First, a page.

As for the narration: SPEAK UP. I listen to my books in my car, and one of the biggest issues I have is narrators that speak so softly that even when I have the volume the highest it will go and am holding the speakers in my lap, I can't hear over road noise and the a/c blowing inside my car, and I continually am driving distractedly while I attempt to rewind that last minute that I missed.
I think this book was ok. I won't recommend it to others. I might try reading the next one instead of listening to it. I didn't hate it, but I'll be glad to go back to my Phryne books and listen to Stephanie Daniel again.
I love this series anyway, and Katherine Kellgren does a terrific job of narrating it.
Georgianna, always. She's just such a refreshing girl, and so headstrong for the time. Willing to do almost anything in order to stay independent. I like that in a person. The children, Kat and Nick, in this book, were hilarious. And the voice that the narrator does for Belinda is so funny that it makes me laugh just to hear her lines.
When the twins were trying to get clues from the Inspector.
No, but there are a lot of laugh-out-loud moments and I really thought this was one of the better in the series.
This was a twisting, turning, suspenseful novel to the nth degree. Ray Porter did an almost perfect job of narrating it, and I really felt as if I was involved and rooting for the various characters, although I thought one of them should have been given more of a personality.
It was a surprise. I don't normally like surprises, but it reminded me of that movie that John Cusak did--Identity--in that you really didn't quite understand what was happening, but you were right on the verge of grasping it AT THE SAME TIME as the characters were.
I loved the relationships between all of the main characters, especially the way various friendships grew slowly and turned into something strong, and, what seemed as if something real and lasting. This is something that doesn't happen very often in books these days, there is too much of the "hurry up and get together" mentality going on. These friendships seemed to become something that would last well beyond the story, and that is really refreshing in a novel.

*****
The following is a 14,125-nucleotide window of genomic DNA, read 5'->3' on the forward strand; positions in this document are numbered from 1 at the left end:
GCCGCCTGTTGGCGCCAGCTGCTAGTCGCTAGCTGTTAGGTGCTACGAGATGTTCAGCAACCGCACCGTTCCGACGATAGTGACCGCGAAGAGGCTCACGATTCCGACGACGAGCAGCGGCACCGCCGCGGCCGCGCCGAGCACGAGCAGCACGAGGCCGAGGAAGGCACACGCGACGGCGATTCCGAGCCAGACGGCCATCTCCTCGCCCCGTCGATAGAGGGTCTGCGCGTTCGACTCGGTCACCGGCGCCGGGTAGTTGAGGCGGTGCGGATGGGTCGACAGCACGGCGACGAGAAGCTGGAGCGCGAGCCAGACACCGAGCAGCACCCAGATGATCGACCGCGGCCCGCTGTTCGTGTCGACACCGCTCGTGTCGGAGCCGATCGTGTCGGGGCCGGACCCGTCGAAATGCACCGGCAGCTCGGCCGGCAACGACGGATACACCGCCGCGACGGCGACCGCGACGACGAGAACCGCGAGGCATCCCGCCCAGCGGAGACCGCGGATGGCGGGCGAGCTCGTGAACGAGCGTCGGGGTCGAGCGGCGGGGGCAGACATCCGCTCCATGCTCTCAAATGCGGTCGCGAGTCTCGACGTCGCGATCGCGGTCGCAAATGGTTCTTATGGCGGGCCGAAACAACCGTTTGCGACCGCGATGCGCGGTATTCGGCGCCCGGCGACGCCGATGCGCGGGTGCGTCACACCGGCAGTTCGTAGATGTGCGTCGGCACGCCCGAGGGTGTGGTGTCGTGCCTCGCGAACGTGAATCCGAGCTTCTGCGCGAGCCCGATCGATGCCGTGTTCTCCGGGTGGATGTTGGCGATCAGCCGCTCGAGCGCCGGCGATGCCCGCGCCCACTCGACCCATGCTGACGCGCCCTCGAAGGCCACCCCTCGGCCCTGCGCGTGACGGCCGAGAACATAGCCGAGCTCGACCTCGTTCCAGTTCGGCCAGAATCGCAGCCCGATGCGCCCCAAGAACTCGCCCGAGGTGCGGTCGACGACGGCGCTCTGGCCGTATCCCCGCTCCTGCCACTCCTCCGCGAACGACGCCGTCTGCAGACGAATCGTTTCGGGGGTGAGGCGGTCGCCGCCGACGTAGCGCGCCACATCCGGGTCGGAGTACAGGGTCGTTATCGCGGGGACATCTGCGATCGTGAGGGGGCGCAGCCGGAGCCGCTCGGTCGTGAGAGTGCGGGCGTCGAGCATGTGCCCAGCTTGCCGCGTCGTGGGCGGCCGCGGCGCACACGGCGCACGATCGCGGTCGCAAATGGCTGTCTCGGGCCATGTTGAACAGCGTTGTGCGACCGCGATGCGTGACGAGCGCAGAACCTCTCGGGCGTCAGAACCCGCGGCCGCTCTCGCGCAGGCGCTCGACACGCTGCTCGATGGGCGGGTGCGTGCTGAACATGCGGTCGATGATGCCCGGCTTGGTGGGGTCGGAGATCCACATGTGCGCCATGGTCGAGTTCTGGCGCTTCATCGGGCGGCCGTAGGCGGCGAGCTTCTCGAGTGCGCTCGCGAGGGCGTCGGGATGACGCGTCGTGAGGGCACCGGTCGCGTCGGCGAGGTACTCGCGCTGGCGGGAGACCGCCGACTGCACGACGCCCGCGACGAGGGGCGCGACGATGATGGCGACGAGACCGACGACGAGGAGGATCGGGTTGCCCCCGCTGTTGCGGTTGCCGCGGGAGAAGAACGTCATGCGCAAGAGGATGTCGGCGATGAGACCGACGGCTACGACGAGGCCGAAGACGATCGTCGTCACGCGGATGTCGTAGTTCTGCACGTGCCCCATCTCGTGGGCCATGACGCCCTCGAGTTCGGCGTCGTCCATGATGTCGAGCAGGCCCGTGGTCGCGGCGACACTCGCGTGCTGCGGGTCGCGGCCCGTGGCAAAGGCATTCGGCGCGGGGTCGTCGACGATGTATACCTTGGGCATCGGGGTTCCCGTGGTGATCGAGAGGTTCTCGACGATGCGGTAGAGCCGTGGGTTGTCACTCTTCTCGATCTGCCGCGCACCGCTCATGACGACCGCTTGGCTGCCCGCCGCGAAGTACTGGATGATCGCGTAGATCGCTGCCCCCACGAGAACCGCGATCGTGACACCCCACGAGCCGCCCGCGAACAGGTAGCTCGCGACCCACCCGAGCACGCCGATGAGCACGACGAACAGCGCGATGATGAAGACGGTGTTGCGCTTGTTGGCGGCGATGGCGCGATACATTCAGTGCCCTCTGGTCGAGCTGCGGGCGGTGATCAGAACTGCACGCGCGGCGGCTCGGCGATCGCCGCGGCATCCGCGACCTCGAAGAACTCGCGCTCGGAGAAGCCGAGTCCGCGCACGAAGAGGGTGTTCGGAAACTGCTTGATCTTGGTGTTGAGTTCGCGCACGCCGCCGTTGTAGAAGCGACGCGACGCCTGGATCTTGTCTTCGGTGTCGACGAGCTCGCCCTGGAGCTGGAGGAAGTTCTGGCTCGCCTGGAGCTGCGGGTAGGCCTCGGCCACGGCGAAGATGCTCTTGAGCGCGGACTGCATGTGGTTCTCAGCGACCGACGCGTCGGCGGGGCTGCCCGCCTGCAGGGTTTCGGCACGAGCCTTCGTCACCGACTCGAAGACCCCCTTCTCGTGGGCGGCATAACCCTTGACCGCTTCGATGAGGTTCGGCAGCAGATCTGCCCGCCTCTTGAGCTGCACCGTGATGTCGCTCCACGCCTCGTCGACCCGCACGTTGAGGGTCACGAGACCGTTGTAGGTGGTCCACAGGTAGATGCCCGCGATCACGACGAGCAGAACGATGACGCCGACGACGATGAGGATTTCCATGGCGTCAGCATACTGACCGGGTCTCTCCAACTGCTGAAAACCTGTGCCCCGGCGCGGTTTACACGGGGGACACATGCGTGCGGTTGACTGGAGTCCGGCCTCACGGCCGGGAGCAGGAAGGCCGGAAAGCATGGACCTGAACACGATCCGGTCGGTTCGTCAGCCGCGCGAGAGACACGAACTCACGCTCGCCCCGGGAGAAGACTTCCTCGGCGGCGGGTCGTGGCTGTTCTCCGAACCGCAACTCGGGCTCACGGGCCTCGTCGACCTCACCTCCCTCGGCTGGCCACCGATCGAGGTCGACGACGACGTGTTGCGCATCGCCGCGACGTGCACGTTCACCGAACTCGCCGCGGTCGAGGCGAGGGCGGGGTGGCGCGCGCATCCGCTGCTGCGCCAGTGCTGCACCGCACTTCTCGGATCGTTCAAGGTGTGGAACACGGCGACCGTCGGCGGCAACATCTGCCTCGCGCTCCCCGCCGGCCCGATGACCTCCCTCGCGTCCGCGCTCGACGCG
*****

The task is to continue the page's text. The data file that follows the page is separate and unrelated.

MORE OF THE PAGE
What just happened?
I virtually NEVER will get a book on reviews alone. Especially if nobody will give up any part of the plot! However, the fact that virtually nobody WOULD give up the plot intrigued me so much that I really felt that I had to hear it. I am so glad I did! I hope there is more coming from this author--as far as I can see he hasn't written very many novels and has mostly worked with graphic novels (which are not really my forte). And I really hate horror stories as a general rule, which is what I was afraid this would turn out to be. Instead it turned out to be similar to an extraordinarily good
I highly recommend this book to anybody who likes mysteries, thrillers, fantasy, science fiction, horror, adventure, Stephen King, Indiana Jones, Buckaroo Banzai, War of the Worlds, Lee Childs, the Matrix, Hackers...etc. I could actually go on for a while. Enjoy!
Possibly. I love reading this book, I have read it several times. I'm not sure I enjoyed listening to it quite as much.
Oh, I think the main characters were all pretty important.
The narration was kind of flat. I'm really not sure why I didn't enjoy it more but I know that has something to do with it. I know when I read it to myself, the voice in my head is boggled at the chaos and crazy way people behave, and I just didn't get that feeling from her.
I just think the bits about fads and chaos are hilarious.
YES, and I already have. This was WONDERFUL. I was shocked to find out afterwards that it is considered a "teen novel." READ IT. YOU WON'T BE SORRY!!!
I loved both Julie and Maddie, for different reasons. What wonderful characters. I wish they had been real people--and that they were my friends.
First of all, the accents were exactly the right touch. Secondly, they did such a beautiful job reading their parts--they completely and utterly took over the facets of their characters. Emotion: elation, terror, sorrow--were there in the turn of a phrase or in the way the narrators caught their breath...it was spectacular. I don't think I have enjoyed listening to a book so much. I want to read it now, and then listen again.
I like the name. I don't think I'd change it. I might add a subtitle. But I doubt it.
This book is fabulous. Is it getting any attention? Why isn't it on bestseller lists? Why hadn't I heard of it before? I was ASTOUNDED at how good it is. I listened to the last few chapters today, and have had tears running down my face for HOURS. While laughing. and sad. So sad. But happy. I'm telling you---this book has everything, and the fact that it's not being marketed to adults is CRAZY. This book was so well researched that I could not believe the detail, the story, the information, the little bits and pieces--that while it is definitely fiction, the tiny facts that happened during the War actually show and make this story just feel as if it really is happening. "Kiss me, Hardy!"